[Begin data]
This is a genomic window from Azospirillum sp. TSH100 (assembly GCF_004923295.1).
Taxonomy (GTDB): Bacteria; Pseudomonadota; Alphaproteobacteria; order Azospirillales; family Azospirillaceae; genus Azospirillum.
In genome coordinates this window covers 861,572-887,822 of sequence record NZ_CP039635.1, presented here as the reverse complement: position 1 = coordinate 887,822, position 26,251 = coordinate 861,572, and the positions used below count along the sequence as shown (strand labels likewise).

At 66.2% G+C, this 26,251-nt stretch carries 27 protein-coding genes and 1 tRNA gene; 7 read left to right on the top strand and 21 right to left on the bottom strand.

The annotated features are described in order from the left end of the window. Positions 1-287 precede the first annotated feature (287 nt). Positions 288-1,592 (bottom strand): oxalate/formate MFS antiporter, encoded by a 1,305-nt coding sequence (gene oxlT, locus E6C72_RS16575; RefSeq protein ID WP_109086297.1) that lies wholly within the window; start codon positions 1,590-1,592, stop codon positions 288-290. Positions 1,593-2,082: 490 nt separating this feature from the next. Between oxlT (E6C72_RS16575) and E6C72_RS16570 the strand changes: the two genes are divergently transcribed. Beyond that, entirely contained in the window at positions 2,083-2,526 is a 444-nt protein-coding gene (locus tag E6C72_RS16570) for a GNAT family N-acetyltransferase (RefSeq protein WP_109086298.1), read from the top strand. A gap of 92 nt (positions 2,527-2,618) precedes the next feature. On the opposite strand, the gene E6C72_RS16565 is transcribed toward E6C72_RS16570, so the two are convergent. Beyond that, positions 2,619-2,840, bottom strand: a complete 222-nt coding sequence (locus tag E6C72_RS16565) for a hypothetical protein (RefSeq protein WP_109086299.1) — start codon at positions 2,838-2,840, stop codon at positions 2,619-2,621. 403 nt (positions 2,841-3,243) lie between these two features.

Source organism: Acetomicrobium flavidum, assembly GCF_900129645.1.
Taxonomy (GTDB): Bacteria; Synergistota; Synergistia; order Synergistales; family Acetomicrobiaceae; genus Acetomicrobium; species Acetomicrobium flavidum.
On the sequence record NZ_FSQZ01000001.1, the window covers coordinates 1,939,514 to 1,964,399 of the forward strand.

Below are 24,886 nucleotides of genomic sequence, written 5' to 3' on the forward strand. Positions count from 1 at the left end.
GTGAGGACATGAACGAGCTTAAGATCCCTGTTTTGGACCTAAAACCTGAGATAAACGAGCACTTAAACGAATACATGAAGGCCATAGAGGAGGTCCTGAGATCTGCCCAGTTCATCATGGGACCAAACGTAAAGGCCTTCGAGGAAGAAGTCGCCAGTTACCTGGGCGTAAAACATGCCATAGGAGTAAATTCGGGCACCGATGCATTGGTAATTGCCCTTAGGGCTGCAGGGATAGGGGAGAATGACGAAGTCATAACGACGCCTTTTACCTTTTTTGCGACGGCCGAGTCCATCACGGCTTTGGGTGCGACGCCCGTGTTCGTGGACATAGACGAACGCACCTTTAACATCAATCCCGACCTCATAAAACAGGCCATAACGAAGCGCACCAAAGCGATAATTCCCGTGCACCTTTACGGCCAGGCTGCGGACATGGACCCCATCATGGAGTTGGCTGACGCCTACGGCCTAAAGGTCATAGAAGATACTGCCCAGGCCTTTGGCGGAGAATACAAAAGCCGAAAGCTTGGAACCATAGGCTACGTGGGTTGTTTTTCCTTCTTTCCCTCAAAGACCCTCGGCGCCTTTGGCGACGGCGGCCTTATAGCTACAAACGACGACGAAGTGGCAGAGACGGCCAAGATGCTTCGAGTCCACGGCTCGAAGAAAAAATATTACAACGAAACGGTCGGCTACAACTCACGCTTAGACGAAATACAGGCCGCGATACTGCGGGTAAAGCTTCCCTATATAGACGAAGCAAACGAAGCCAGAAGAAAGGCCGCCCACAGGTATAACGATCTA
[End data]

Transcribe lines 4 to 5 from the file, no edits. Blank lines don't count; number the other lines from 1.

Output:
At 66.2% G+C, this 26,251-nt stretch carries 27 protein-coding genes and 1 tRNA gene; 7 read left to right on the top strand and 21 right to left on the bottom strand.

The annotated features are described in order from the left end of the window. Positions 1-287 precede the first annotated feature (287 nt). Positions 288-1,592 (bottom strand): oxalate/formate MFS antiporter, encoded by a 1,305-nt coding sequence (gene oxlT, locus E6C72_RS16575; RefSeq protein ID WP_109086297.1) that lies wholly within the window; start codon positions 1,590-1,592, stop codon positions 288-290. Positions 1,593-2,082: 490 nt separating this feature from the next. Between oxlT (E6C72_RS16575) and E6C72_RS16570 the strand changes: the two genes are divergently transcribed. Beyond that, entirely contained in the window at positions 2,083-2,526 is a 444-nt protein-coding gene (locus tag E6C72_RS16570) for a GNAT family N-acetyltransferase (RefSeq protein WP_109086298.1), read from the top strand. A gap of 92 nt (positions 2,527-2,618) precedes the next feature. On the opposite strand, the gene E6C72_RS16565 is transcribed toward E6C72_RS16570, so the two are convergent. Beyond that, positions 2,619-2,840, bottom strand: a complete 222-nt coding sequence (locus tag E6C72_RS16565) for a hypothetical protein (RefSeq protein WP_109086299.1) — start codon at positions 2,838-2,840, stop codon at positions 2,619-2,621. 403 nt (positions 2,841-3,243) lie between these two features.